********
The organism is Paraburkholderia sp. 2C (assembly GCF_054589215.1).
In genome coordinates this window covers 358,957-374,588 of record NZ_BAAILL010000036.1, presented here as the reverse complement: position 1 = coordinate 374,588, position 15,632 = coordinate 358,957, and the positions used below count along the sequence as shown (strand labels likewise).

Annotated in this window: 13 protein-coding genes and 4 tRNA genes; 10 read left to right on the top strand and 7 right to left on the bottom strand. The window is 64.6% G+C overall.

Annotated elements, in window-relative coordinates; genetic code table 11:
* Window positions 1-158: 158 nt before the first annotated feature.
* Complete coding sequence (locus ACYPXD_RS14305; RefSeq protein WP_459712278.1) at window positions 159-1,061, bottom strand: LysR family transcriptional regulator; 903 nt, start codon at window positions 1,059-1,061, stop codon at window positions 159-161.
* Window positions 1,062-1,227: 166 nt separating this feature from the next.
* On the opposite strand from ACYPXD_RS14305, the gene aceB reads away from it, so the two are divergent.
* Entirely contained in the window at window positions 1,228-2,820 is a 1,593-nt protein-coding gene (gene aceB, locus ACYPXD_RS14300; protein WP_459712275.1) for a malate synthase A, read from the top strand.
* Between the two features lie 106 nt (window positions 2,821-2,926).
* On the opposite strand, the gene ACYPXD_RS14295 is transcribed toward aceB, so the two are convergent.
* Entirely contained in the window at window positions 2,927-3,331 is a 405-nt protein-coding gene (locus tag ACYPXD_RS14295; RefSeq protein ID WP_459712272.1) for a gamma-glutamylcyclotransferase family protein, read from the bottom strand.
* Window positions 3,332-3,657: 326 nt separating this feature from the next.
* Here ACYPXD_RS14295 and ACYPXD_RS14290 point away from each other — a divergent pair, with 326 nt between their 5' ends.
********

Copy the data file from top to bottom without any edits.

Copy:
The organism is Paraburkholderia sp. 2C (assembly GCF_054589215.1).
In genome coordinates this window covers 358,957-374,588 of record NZ_BAAILL010000036.1, presented here as the reverse complement: position 1 = coordinate 374,588, position 15,632 = coordinate 358,957, and the positions used below count along the sequence as shown (strand labels likewise).

Annotated in this window: 13 protein-coding genes and 4 tRNA genes; 10 read left to right on the top strand and 7 right to left on the bottom strand. The window is 64.6% G+C overall.

Annotated elements, in window-relative coordinates; genetic code table 11:
* Window positions 1-158: 158 nt before the first annotated feature.
* Complete coding sequence (locus ACYPXD_RS14305; RefSeq protein WP_459712278.1) at window positions 159-1,061, bottom strand: LysR family transcriptional regulator; 903 nt, start codon at window positions 1,059-1,061, stop codon at window positions 159-161.
* Window positions 1,062-1,227: 166 nt separating this feature from the next.
* On the opposite strand from ACYPXD_RS14305, the gene aceB reads away from it, so the two are divergent.
* Entirely contained in the window at window positions 1,228-2,820 is a 1,593-nt protein-coding gene (gene aceB, locus ACYPXD_RS14300; protein WP_459712275.1) for a malate synthase A, read from the top strand.
* Between the two features lie 106 nt (window positions 2,821-2,926).
* On the opposite strand, the gene ACYPXD_RS14295 is transcribed toward aceB, so the two are convergent.
* Entirely contained in the window at window positions 2,927-3,331 is a 405-nt protein-coding gene (locus tag ACYPXD_RS14295; RefSeq protein ID WP_459712272.1) for a gamma-glutamylcyclotransferase family protein, read from the bottom strand.
* Window positions 3,332-3,657: 326 nt separating this feature from the next.
* Here ACYPXD_RS14295 and ACYPXD_RS14290 point away from each other — a divergent pair, with 326 nt between their 5' ends.